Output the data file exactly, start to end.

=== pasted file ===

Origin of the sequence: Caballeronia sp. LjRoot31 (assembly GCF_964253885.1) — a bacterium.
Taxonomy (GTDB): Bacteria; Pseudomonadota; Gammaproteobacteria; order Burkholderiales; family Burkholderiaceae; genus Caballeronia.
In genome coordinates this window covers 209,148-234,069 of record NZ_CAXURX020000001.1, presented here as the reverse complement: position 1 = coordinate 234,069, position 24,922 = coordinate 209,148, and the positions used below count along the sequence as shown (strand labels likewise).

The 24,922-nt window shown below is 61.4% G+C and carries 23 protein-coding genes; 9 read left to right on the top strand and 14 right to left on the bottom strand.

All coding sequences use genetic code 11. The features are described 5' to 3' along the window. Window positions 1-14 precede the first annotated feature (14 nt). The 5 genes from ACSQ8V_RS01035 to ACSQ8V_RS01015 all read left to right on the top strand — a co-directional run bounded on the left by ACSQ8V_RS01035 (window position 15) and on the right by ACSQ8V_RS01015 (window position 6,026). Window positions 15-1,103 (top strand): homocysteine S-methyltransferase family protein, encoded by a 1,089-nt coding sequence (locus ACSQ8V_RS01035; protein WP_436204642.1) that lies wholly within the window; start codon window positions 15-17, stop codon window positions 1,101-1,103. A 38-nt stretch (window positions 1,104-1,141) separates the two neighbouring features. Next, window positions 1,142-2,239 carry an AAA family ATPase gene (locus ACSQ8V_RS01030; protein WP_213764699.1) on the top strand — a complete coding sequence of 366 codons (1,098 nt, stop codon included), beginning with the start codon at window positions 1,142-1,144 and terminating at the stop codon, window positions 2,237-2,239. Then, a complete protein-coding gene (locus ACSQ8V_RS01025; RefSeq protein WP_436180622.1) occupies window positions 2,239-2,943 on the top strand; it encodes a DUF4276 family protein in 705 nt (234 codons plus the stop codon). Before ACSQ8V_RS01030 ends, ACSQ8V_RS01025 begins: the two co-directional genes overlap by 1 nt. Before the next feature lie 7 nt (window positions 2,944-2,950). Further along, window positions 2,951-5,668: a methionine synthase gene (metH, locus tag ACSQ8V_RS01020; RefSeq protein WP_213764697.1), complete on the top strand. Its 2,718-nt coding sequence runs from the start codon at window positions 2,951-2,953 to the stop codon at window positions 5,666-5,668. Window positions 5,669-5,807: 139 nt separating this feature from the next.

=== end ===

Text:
Origin of the sequence: Caballeronia sp. LjRoot31 (assembly GCF_964253885.1) — a bacterium.
Taxonomy (GTDB): Bacteria; Pseudomonadota; Gammaproteobacteria; order Burkholderiales; family Burkholderiaceae; genus Caballeronia.
In genome coordinates this window covers 209,148-234,069 of record NZ_CAXURX020000001.1, presented here as the reverse complement: position 1 = coordinate 234,069, position 24,922 = coordinate 209,148, and the positions used below count along the sequence as shown (strand labels likewise).

The 24,922-nt window shown below is 61.4% G+C and carries 23 protein-coding genes; 9 read left to right on the top strand and 14 right to left on the bottom strand.

All coding sequences use genetic code 11. The features are described 5' to 3' along the window. Window positions 1-14 precede the first annotated feature (14 nt). The 5 genes from ACSQ8V_RS01035 to ACSQ8V_RS01015 all read left to right on the top strand — a co-directional run bounded on the left by ACSQ8V_RS01035 (window position 15) and on the right by ACSQ8V_RS01015 (window position 6,026). Window positions 15-1,103 (top strand): homocysteine S-methyltransferase family protein, encoded by a 1,089-nt coding sequence (locus ACSQ8V_RS01035; protein WP_436204642.1) that lies wholly within the window; start codon window positions 15-17, stop codon window positions 1,101-1,103. A 38-nt stretch (window positions 1,104-1,141) separates the two neighbouring features. Next, window positions 1,142-2,239 carry an AAA family ATPase gene (locus ACSQ8V_RS01030; protein WP_213764699.1) on the top strand — a complete coding sequence of 366 codons (1,098 nt, stop codon included), beginning with the start codon at window positions 1,142-1,144 and terminating at the stop codon, window positions 2,237-2,239. Then, a complete protein-coding gene (locus ACSQ8V_RS01025; RefSeq protein WP_436180622.1) occupies window positions 2,239-2,943 on the top strand; it encodes a DUF4276 family protein in 705 nt (234 codons plus the stop codon). Before ACSQ8V_RS01030 ends, ACSQ8V_RS01025 begins: the two co-directional genes overlap by 1 nt. Before the next feature lie 7 nt (window positions 2,944-2,950). Further along, window positions 2,951-5,668: a methionine synthase gene (metH, locus tag ACSQ8V_RS01020; RefSeq protein WP_213764697.1), complete on the top strand. Its 2,718-nt coding sequence runs from the start codon at window positions 2,951-2,953 to the stop codon at window positions 5,666-5,668. Window positions 5,669-5,807: 139 nt separating this feature from the next.